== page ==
Sunday, 19 March 2023

Cam bodies - machining the square sockets

Unless I screw up badly, this should be the last operation on the cam bodies. I'm planning on machining sockets that are 10mm across flats ie will accept the same chuck keys used by the 3 and 4 jaw chucks. 

Looking at the (male) keys themselves, there's a half decent radius on the edges, so I can machine the cavities with a sensible sized end mill, namely a 3mm diameter. I'll also want to chamfer the edges of the sockets and the ODs of the bodies.

Rather than plunge / ramp a 3mm end mill into the steel, I'll start off with an 8mm hole, down to the final depth of 7mm. Then rough and finish the square cavity.

I have some nice 8mm carbide end mills that can plunge cut. So off we go:

And the clearing / finishing with 3mm end mill:

Good. That went well.

Finish with the chamfer:

Loos good.

And it even fits.

Nice surface finish.

All done.

The chuck key doesn't sit as far in as on the std part but I haven't much meat left over for the retainer screw. It's possible I could have located the groove further inboard but here we are. A 7mm socket should be more than adequate surely.

So now I need to give them a bit of a polish, harden and temper them, then remove any oxidisation. Then I can move on to finishing off the main body and doing the final finish machining with it it in place on the spindle nose.

Sunday, 12 March 2023

Making the cams - PtII (eccentric machining and final features)

Bollocks (again). I let The Stupid Fat Bloke continue with the 2nd and 3rd cams, so you can guess what happened. On this occasion, he got the 2nd one done then let his success go to his head. The result is that the 3rd part ended up with a 1mm wide shoulder instead of a 3mm wide one. And given that that shoulder takes a fair bit of the thrust load, it's a scrapper.

So let's make another. I should have made up 4 from the outset really. Here's the stock, turned down to diameter and length. As before, use The Shiz to place a centre drill hole, offset 0.8mm to give the required eccentricity:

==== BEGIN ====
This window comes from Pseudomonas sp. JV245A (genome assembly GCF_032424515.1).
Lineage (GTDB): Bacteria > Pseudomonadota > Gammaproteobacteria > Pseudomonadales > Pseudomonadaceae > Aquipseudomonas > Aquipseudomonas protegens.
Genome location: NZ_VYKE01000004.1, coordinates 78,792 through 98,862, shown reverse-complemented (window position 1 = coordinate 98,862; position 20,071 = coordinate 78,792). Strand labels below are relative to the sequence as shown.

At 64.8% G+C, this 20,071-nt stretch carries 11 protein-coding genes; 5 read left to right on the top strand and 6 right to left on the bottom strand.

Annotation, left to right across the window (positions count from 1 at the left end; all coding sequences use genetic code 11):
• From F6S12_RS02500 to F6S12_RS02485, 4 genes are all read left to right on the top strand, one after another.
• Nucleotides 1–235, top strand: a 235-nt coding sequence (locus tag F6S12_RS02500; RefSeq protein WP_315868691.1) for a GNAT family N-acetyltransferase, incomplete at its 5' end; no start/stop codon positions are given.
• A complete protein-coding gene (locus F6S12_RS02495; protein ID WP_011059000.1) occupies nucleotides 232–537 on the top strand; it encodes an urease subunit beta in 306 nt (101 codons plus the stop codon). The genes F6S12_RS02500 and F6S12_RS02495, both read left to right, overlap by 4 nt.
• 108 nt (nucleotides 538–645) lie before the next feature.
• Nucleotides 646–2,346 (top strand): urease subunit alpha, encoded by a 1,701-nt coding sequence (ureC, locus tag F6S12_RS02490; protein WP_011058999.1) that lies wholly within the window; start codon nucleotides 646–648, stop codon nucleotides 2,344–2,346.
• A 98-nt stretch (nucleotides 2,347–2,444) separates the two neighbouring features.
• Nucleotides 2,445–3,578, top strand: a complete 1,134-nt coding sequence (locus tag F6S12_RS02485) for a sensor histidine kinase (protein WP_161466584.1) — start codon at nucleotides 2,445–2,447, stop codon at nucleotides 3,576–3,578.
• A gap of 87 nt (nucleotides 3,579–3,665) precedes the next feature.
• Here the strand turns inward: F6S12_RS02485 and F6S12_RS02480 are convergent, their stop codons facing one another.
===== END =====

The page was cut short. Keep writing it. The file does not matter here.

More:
Then set it up in the 4-jaw, ready to turn the eccentric portion:

Sorted. You can see the one TSFB screwed up, second from the left.

Now to create the cylindrical feature using a boring bar. I need this to be 15mm diameter, so I'll drill some 12mm holes and set the tool to exactly 15mm before moving over to the cam bodies in anger.

Pretty close, given The function this feature supports:

I need to have some form of angular reference so that I can position the features consistently. They will be at 45 and 90 degrees to this reference bore, which is in turn 15 degrees from the point of maximum eccentricity.

I think I'm ready to machine the cylindrical faces:

Some careful setting up with the Renishaw probe and here we are:

Using some ground parallels and a vise stop allows me to place the other parts subsequently.

And there we have them.

Now I need to turn them 45 degrees so I can machine a flat. Here's my solution, using a pin in the reference bore and this digital angle gauge:

And finally, the flats are done. Looking good.

That's most of the main operations done now. It remains for me to machine the female square drive hole. I'm going to make this 8mm across flats, using a 3mm end mill. But that's for next time. I'd better not let TSFB fuck this up, as I have no spares.....

Sunday, 12 February 2023

Making the cams - Pt1

The cams need to be hardened, so the EN9T I bought recently should do the trick. This is like 1045 carbon steel ie can be hardened and tempered without any exotic processes being required.

I need a 19mm diameter but naturally I bought 20mm so I'll need to turn it down and this stuff isn't the nicest material to machine.